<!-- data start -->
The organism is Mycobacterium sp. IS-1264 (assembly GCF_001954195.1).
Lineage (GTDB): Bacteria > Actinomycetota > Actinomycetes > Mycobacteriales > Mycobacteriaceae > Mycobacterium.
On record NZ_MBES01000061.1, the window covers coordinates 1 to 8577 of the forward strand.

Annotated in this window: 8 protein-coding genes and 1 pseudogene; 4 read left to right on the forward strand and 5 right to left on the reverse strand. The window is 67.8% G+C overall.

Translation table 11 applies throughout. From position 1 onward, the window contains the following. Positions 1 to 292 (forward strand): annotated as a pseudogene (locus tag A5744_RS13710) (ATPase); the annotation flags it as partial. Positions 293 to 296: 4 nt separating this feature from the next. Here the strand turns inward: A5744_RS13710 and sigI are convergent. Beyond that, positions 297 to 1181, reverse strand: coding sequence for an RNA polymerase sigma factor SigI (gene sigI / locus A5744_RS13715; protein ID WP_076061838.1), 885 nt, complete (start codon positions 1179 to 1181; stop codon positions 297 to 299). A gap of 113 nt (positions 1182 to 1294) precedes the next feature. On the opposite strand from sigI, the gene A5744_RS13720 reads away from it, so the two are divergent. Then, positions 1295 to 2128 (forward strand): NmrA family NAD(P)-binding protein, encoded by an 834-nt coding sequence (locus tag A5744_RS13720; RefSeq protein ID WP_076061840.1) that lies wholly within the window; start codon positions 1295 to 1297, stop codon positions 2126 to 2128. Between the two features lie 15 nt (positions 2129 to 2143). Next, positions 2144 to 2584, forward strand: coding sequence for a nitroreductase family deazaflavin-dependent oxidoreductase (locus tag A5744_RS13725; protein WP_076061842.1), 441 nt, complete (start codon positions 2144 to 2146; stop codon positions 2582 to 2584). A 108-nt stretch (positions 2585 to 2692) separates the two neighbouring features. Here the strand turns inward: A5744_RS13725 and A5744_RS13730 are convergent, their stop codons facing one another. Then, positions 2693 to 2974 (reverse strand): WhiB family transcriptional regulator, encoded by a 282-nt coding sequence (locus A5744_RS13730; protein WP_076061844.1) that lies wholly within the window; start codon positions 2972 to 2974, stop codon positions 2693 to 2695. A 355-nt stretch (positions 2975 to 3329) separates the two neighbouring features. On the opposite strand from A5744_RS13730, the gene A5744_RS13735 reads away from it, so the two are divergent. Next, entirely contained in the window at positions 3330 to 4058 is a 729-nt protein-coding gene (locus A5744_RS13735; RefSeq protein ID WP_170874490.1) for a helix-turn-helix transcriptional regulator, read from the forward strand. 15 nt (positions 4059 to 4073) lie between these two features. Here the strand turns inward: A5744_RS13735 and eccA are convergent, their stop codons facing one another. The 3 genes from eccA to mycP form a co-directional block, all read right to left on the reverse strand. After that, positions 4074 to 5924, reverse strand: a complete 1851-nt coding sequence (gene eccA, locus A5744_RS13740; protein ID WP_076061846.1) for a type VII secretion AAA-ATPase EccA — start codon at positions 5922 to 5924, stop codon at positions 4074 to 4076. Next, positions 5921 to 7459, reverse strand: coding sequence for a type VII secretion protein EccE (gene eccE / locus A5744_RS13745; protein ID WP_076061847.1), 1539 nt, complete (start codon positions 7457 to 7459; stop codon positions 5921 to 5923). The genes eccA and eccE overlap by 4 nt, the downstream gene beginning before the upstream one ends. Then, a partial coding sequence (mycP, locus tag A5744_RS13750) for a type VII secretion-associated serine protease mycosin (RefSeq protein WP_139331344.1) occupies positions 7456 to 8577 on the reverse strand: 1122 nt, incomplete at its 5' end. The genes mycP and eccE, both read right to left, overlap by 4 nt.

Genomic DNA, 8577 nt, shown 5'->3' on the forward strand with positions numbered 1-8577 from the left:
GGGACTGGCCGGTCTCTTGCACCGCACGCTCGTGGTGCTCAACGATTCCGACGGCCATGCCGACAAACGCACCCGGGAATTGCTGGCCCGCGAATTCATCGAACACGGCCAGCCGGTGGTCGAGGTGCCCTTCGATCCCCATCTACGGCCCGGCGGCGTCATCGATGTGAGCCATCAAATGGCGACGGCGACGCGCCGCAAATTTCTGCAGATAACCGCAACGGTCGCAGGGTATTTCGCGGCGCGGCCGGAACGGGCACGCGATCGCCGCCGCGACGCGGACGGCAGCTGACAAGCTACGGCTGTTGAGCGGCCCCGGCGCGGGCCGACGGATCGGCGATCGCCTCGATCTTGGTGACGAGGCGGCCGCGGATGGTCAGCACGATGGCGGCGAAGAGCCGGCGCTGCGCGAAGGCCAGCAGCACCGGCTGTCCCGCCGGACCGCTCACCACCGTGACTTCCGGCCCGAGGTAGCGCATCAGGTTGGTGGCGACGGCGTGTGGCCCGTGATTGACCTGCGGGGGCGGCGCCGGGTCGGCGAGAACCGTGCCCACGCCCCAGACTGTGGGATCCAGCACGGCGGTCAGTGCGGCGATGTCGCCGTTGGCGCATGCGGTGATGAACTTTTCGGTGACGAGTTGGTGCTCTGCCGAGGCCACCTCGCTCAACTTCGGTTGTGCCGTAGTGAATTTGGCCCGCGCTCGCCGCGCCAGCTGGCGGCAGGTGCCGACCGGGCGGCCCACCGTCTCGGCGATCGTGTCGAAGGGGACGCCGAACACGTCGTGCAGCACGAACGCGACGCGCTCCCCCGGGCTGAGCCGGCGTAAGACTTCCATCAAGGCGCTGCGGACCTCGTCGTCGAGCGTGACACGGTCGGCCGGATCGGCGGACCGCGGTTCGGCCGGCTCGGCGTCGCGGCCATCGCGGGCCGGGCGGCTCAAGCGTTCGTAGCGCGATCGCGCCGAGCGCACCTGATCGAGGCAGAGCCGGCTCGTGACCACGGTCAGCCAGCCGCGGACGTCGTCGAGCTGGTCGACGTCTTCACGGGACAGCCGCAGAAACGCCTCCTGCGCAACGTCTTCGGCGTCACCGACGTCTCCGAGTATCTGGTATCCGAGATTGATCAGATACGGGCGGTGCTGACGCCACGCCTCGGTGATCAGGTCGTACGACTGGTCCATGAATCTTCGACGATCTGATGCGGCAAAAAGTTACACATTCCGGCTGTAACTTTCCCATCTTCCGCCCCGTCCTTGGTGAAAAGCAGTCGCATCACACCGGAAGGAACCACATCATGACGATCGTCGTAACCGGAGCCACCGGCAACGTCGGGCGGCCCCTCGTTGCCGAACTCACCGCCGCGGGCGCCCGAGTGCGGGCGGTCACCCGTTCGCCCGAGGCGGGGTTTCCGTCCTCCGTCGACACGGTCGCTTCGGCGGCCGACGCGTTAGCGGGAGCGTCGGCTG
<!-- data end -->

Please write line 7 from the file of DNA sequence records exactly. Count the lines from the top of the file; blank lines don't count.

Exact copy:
GGGACTGGCCGGTCTCTTGCACCGCACGCTCGTGGTGCTCAACGATTCCGACGGCCATGCCGACAAACGCACCCGGGAATTGCTGGCCCGCGAATTCATCGAACACGGCCAGCCGGTGGTCGAGGTGCCCTTCGATCCCCATCTACGGCCCGGCGGCGTCATCGATGTGAGCCATCAAATGGCGACGGCGACGCGCCGCAAATTTCTGCAGATAACCGCAACGGTCGCAGGGTATTTCGCGGCGCGGCCGGAACGGGCACGCGATCGCCGCCGCGACGCGGACGGCAGCTGACAAGCTACGGCTGTTGAGCGGCCCCGGCGCGGGCCGACGGATCGGCGATCGCCTCGATCTTGGTGACGAGGCGGCCGCGGATGGTCAGCACGATGGCGGCGAAGAGCCGGCGCTGCGCGAAGGCCAGCAGCACCGGCTGTCCCGCCGGACCGCTCACCACCGTGACTTCCGGCCCGAGGTAGCGCATCAGGTTGGTGGCGACGGCGTGTGGCCCGTGATTGACCTGCGGGGGCGGCGCCGGGTCGGCGAGAACCGTGCCCACGCCCCAGACTGTGGGATCCAGCACGGCGGTCAGTGCGGCGATGTCGCCGTTGGCGCATGCGGTGATGAACTTTTCGGTGACGAGTTGGTGCTCTGCCGAGGCCACCTCGCTCAACTTCGGTTGTGCCGTAGTGAATTTGGCCCGCGCTCGCCGCGCCAGCTGGCGGCAGGTGCCGACCGGGCGGCCCACCGTCTCGGCGATCGTGTCGAAGGGGACGCCGAACACGTCGTGCAGCACGAACGCGACGCGCTCCCCCGGGCTGAGCCGGCGTAAGACTTCCATCAAGGCGCTGCGGACCTCGTCGTCGAGCGTGACACGGTCGGCCGGATCGGCGGACCGCGGTTCGGCCGGCTCGGCGTCGCGGCCATCGCGGGCCGGGCGGCTCAAGCGTTCGTAGCGCGATCGCGCCGAGCGCACCTGATCGAGGCAGAGCCGGCTCGTGACCACGGTCAGCCAGCCGCGGACGTCGTCGAGCTGGTCGACGTCTTCACGGGACAGCCGCAGAAACGCCTCCTGCGCAACGTCTTCGGCGTCACCGACGTCTCCGAGTATCTGGTATCCGAGATTGATCAGATACGGGCGGTGCTGACGCCACGCCTCGGTGATCAGGTCGTACGACTGGTCCATGAATCTTCGACGATCTGATGCGGCAAAAAGTTACACATTCCGGCTGTAACTTTCCCATCTTCCGCCCCGTCCTTGGTGAAAAGCAGTCGCATCACACCGGAAGGAACCACATCATGACGATCGTCGTAACCGGAGCCACCGGCAACGTCGGGCGGCCCCTCGTTGCCGAACTCACCGCCGCGGGCGCCCGAGTGCGGGCGGTCACCCGTTCGCCCGAGGCGGGGTTTCCGTCCTCCGTCGACACGGTCGCTTCGGCGGCCGACGCGTTAGCGGGAGCGTCGGCTG